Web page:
Catching Rays
Home Topic 1:
The Cosmic Ray Puzzle
Topic 2:
Detectors on Balloons
Topic 3:
Topic 4:
Dark Matter?

Topic 2:
Detectors on Balloons

A balloon launch at McMurdo Station, Antarctica.

In order to catch CRs before they hit the Earth's atmosphere and lose their identities in the course of shattering air molecules, Seo and colleagues need to get outside the air. For practical purposes, that means at least tens of kilometers high. Even farther out would be better, but the cost of moving material to the International Space Station is very high, access is highly competitive and the station's future science role is uncertain. So experiments intended for the space station, such as the Alpha Magnetic Spectrometer, designed to search for exotic matter in CRs, must await favorable circumstances.

For results in the near term, balloons are a comparatively low-cost option. Research balloons of the sort provided by NASA and suitable for CR research are of two general types: long-duration (LD) and ultra-long-duration (ULD), both filled with helium. LD balloons typically stay aloft for as much as two or three weeks, a short enough interval that data can often be stored on board and retrieved when the balloon is recovered. Current ULD missions use a pumpkin-shaped balloon that can remain in the air for as long as 100 days. Those flights need real-time telemetry to send data to satellites which in turn relay the information to researchers.

NASA's design for a ULD balloon

Seo has produced instruments for both, and found that each has unique challenges. In both cases, the instrument package has to be as light as possible. In the case of ULD flights, "the balloon is around 40 million cubic feet in volume, about the same as a football stadium. It can carry a weight of three metric tons, which is like three compact cars dangling on the balloon. Of course, that total includes parachutes and other equipment. For pure science instruments, we're talking about 2000 pounds."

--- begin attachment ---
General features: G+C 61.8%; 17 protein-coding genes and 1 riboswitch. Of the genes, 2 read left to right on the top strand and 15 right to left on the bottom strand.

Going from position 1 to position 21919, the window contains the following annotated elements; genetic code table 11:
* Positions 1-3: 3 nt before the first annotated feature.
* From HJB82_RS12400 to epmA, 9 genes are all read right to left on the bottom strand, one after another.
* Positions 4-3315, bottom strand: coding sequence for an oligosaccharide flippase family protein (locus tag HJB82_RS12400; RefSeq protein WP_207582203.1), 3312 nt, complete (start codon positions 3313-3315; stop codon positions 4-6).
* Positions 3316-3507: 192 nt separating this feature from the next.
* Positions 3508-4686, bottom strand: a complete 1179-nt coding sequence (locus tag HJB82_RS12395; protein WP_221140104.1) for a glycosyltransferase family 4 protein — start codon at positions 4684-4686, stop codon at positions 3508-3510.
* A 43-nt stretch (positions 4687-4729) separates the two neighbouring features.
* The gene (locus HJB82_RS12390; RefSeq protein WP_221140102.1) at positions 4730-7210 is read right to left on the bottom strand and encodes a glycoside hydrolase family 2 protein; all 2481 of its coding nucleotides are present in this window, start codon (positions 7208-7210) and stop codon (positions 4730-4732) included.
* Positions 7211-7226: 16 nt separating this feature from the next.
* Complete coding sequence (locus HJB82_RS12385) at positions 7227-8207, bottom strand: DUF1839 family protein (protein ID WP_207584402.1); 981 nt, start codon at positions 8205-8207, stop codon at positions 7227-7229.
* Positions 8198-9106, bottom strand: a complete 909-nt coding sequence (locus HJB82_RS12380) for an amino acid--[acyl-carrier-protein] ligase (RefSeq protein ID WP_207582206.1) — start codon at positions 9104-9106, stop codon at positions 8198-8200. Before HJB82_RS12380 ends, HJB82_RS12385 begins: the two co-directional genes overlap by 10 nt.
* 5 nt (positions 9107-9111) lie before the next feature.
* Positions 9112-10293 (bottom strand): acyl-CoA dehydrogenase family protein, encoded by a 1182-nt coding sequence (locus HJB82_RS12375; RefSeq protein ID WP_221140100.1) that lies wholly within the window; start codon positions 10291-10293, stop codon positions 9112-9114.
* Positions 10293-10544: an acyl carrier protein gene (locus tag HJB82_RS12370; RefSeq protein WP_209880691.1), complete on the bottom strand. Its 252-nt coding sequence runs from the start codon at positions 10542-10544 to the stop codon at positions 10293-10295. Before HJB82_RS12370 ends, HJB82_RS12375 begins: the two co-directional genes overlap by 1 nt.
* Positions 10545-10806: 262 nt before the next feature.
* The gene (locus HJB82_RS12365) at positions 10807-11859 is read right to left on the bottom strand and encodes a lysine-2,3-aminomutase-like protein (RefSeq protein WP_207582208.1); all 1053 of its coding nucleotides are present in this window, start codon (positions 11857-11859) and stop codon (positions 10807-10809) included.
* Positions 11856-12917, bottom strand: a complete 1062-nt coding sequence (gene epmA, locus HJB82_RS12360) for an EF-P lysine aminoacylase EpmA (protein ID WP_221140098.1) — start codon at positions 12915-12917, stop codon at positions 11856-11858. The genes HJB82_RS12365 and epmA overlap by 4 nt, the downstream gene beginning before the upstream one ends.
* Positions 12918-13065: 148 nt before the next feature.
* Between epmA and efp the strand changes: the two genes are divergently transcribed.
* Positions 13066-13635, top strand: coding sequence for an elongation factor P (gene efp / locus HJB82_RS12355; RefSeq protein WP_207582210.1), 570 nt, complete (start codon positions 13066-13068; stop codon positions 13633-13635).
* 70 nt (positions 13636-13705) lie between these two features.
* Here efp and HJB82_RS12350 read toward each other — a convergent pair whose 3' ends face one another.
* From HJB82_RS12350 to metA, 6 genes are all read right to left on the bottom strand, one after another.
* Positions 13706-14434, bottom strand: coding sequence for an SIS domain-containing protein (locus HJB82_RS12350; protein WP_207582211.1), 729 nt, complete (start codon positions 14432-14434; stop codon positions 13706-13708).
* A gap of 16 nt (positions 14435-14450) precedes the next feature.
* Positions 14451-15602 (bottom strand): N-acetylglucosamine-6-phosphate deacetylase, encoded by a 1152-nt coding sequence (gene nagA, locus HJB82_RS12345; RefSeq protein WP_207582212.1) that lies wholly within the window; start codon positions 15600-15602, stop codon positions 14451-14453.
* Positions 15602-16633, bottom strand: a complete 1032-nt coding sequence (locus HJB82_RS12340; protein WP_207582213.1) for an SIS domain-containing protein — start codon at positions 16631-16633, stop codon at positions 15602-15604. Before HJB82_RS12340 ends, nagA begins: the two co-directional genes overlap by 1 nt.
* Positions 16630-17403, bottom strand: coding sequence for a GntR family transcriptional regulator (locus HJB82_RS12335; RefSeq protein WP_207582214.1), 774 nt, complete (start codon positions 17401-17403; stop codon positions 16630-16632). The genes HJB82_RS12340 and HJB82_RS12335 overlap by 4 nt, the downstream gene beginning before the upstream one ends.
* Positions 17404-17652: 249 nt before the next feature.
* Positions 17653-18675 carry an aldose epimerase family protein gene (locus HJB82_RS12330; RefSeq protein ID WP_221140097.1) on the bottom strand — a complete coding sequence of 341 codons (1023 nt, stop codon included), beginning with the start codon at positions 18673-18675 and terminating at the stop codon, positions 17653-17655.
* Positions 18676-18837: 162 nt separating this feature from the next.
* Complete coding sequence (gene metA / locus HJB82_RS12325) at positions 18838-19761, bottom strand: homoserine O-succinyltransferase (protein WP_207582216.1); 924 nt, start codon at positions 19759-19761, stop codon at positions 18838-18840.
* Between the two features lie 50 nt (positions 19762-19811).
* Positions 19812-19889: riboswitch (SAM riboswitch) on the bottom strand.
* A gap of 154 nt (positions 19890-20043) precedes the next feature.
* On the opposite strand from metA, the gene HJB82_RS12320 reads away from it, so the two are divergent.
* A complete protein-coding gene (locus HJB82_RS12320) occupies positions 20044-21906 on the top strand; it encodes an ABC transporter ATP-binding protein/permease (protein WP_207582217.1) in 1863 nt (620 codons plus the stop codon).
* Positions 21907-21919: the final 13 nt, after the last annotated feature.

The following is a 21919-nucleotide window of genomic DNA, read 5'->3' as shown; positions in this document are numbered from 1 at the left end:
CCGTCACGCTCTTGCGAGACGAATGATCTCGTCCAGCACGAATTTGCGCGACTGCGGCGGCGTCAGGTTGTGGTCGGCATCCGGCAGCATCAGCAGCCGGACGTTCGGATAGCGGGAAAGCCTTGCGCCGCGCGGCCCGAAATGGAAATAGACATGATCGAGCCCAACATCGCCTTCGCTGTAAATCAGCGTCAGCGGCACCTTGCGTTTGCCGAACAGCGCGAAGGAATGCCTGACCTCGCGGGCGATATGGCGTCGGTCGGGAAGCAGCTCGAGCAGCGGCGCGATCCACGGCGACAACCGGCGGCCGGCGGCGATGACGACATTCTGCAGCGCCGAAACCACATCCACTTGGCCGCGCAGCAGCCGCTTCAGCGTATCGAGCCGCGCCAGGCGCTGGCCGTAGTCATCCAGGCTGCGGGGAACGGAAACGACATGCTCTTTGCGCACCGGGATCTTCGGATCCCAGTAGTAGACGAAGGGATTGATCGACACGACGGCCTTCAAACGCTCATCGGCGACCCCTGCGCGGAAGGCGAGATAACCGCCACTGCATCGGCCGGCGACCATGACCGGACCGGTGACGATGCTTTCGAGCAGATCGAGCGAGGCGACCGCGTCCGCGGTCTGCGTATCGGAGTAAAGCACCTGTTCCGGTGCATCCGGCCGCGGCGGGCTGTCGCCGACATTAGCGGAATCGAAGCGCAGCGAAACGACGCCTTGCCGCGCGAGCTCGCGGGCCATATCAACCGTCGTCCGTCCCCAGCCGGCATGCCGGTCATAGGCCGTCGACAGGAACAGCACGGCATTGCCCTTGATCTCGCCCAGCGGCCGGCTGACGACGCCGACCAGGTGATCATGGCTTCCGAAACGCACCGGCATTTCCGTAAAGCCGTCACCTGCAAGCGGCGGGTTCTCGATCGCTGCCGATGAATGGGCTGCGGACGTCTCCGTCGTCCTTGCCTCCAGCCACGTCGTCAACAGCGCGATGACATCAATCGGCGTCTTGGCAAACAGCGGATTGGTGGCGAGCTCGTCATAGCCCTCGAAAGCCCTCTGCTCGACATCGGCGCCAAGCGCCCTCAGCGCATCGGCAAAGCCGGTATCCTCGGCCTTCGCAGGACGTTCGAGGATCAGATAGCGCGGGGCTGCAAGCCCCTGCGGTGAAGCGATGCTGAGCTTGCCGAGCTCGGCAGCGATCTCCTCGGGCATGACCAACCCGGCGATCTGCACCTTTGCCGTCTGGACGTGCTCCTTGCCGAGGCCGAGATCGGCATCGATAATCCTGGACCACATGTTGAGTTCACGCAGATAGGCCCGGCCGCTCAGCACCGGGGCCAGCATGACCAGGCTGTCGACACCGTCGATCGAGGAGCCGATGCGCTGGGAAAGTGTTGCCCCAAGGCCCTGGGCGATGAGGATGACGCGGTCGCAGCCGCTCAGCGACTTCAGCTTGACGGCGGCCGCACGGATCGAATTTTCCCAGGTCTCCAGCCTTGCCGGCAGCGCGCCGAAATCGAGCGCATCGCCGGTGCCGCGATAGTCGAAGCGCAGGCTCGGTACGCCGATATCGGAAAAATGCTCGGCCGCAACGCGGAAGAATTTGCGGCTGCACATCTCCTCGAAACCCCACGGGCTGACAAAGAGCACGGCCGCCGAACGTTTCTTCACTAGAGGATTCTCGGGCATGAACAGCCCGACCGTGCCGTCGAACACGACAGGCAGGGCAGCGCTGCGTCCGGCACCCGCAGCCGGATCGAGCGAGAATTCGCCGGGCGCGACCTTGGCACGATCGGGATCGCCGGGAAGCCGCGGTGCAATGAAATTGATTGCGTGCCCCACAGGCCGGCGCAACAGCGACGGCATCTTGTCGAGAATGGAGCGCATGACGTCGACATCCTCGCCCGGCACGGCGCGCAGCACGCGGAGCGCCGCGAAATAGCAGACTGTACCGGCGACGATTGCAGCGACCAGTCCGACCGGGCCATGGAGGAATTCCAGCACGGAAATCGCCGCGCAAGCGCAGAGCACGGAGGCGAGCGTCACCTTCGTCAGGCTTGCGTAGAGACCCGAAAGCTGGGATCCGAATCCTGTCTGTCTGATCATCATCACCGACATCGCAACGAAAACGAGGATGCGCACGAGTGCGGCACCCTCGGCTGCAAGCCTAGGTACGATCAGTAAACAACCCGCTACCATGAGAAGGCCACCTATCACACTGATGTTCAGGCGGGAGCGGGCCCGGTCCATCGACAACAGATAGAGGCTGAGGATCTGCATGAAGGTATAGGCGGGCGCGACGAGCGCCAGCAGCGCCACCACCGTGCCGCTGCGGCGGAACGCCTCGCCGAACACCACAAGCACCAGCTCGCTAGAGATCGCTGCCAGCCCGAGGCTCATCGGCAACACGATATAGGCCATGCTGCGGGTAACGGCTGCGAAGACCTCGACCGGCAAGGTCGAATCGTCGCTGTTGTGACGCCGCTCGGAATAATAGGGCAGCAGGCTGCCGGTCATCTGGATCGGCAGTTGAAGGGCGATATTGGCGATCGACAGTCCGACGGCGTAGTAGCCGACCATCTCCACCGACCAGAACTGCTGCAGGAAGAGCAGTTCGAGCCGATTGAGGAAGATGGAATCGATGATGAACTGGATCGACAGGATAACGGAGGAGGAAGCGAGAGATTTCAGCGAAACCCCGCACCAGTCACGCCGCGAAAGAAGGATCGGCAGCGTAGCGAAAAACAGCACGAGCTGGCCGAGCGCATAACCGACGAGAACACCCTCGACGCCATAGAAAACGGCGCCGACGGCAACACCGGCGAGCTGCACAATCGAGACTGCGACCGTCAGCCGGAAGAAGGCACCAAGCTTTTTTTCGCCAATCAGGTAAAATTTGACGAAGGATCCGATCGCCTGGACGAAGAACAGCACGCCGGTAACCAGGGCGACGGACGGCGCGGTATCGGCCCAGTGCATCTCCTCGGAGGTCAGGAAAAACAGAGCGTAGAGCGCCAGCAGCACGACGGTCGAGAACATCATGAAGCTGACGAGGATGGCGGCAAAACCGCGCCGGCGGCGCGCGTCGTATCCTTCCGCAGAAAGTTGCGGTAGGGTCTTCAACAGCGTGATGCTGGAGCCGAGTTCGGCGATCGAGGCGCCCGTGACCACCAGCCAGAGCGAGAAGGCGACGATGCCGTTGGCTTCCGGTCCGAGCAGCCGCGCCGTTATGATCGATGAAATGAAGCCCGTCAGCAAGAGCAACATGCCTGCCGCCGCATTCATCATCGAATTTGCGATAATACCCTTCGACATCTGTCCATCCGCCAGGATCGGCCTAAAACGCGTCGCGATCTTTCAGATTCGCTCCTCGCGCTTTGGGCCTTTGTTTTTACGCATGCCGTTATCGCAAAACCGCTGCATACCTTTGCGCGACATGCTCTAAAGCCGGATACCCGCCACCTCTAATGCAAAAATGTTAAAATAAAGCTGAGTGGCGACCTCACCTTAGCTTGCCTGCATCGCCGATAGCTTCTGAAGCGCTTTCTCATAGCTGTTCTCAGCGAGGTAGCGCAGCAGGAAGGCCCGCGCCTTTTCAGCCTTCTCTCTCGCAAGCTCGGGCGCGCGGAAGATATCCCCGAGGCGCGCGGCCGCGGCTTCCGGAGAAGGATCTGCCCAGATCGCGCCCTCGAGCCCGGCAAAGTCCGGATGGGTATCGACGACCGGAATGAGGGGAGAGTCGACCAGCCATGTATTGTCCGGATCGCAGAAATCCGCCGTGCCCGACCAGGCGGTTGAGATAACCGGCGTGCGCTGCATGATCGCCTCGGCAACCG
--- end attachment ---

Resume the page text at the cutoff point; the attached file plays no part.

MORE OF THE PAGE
That may sound like a lot. But it's very difficult to build lightweight equipment for this kind of job. Particle calorimeters like those on Seo's instruments detect the energy of incoming particles by measuring how deeply they penetrate into various layers of the detector and how they break up into other particles on the way. That means that the detector has to have considerable density. It also has to be large and thick enough to determine how much a particle bends in a magnetic field, which reveals the charge and is used to calculate the mass.

This diagram shows where the instrument cluster fits on the complete balloon payload.

Then there was the enclosure problem. At the altitude of the space station, around 350 km, "it's pretty 'clean' vacuum," Seo explains. "But down at CREAM altitude, about 40 km, it's a 'dirty' vacuum" filled with ionized atoms that affect the sensitive equipment. "Your high voltages are not very happy. Normally, you just put everything in a sealed container," as was done with ATIC. That wouldn't work, however, for a ULD mission with CREAM. "We built the system for 100 days. So we needed telemetry because we couldn't store all the data on board, but we wanted to make everything as light as possible. Plus over that long a time span, gas would leak from a pressurized container anyway. So we just got rid of the pressure vessel and the challenge was to make everything work in a dirty vacuum." It did, and the open-air CREAM suite performed extremely well.

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